When Lexi Taub and her partner Erik decided to get married last year, they did so in the backyard of their $650,000 home in upstate New York.
The couple, both 30, have been dated for six years as they approached their late 20s they faced a modern-day dilemma: should they pay for a wedding or buy a home together first?
The average cost of a wedding has sky-rocketed to $30,000, according to The Knot, while nationwide housing affordability is worse than it was in 2006.
It is little wonder couples are increasingly having to prioritize one over the other. For Erik and Lexi it was an easy decision – prior to buying a house together in November 2021 they were paying $5,500 a month renting in New York.
However, experts warn it could be financially catastrophic to ignore the legal complexities of buying a home before marriage. They advise the rising number of couples making that choice to pay careful attention to the ownership structure.
Lexi Taub and her husband Erik bought a property before tying the knot – as record numbers of couples shun the traditional route to homeownership and matrimony
Figures from the National Association of Realtors (NAR) show that 18 percent of first-time buyers last year were unmarried couples, up from 4 percent in 1985
Figures from the National Association of Realtors (NAR) show that 18 percent of first-time buyers last year were unmarried couples, up from 4 percent in 1985.
For Erik and Lexi, their monthly bill has been slashed to less than $3,000 – which covers their mortgage repayments, insurance and property taxes. The pair split the cost of a 20 percent down payment on their home in September 2022.
‘It made sense for us to buy first, we were paying so much money in rent otherwise,’ Lexi, who runs the jewelry brand AlexisJae.com, told DailyMail.com.
‘I have heard of a bunch of people doing the same thing. People feel less tied to the traditional ideas of marriage.’
According to the NAR, unmarried buyers tend to have a slightly lower income than those who are married.
Couples who have not tied the knot have an average household income of $72,500 while those that have earn $79,200.
The issue is compounded by the fact fewer Americans than ever are getting married. In 2021, 14.9 women aged 15 and over out of 1,000 were getting married per year, down from 16.3 a decade earlier according to US census figures.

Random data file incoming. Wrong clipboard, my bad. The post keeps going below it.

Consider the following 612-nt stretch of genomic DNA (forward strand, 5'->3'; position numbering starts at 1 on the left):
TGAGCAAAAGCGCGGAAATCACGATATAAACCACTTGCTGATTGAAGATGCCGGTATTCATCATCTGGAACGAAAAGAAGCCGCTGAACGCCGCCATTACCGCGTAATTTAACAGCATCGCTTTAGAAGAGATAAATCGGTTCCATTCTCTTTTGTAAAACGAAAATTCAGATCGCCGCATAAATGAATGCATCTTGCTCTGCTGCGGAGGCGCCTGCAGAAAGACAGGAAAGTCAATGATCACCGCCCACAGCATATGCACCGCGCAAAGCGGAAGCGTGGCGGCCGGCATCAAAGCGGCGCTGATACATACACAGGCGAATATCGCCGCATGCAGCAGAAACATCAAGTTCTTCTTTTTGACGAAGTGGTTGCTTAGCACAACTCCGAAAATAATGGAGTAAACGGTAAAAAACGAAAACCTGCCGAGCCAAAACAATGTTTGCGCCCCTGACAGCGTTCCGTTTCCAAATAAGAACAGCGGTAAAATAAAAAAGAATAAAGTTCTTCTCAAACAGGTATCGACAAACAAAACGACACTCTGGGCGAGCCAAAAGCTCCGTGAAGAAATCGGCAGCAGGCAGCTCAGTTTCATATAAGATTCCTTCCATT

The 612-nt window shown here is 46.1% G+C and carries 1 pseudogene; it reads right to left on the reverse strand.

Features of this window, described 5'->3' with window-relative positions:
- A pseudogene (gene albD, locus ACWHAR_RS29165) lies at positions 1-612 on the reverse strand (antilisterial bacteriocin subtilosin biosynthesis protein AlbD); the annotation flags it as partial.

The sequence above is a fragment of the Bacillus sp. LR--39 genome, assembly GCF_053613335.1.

Couples are delaying marriage, too. Data from The Knot shows that the average age of a US bride in 2022 was 30, down from 22 in 1980.
Experts say financial insecurity is driving these shifts in attitudes.
NAR deputy chief economist Dr Jessica Lautz told DailyMail.com: ‘It is a trend we expect to keep growing. Marriage rates have been down for years while homeownership is on the up.
‘People want the equity gains of homeownership. Even if you’re looking at your partner and thinking you’re not going to be together forever you can gain financially by buying together.’
However, buying a home as an unmarried couple is not without its risks.
Lexi Taub and her partner Erik. She told DailyMail.com: ‘It made sense for us to buy first, we were paying so much money in rent otherwise’
The couple ended up marrying in the backyard of their $650,000 home, pictured, in upstate New York a year after they bought it
Home buyers are facing the least affordable market since 2006, according to figures from the Atlanta Federal Reserve
Pennsylvania attorney Mike Fiffik, from Fiffik Law Group, told DailyMail.com that couples must have an exit strategy agreed in case of a break-up.
‘When you buy a home with someone to whom you aren’t married, you need to have an agreement about the property. It clearly outlines how you will share expenses and what happens in the event of a break-up.’
On top of that, couples must agree on whose name appears on the title and deed to the property – meaning they have legal ownership of it.
Spouses will appear on the deed together and, in the event one of them dies, the rest of the property is automatically transferred to the other.
But with unmarried couples this can be more complex. Partners may instead own the property as ‘tenants in common’ meaning each owns a share of the property.
Otherwise both partners can co-own the property and can add a ‘rights of survivorship’ clause.
Fiffik added it is imperative couples know each other’s finances.
He said: ‘Both partners need to disclose their debts, bills and income to one another.
‘If one partner gets into debt and can’t pay their creditors, the creditor can sue.
‘A judgment against one partner is a lien on the home and impacts both partners’ rights to the property.’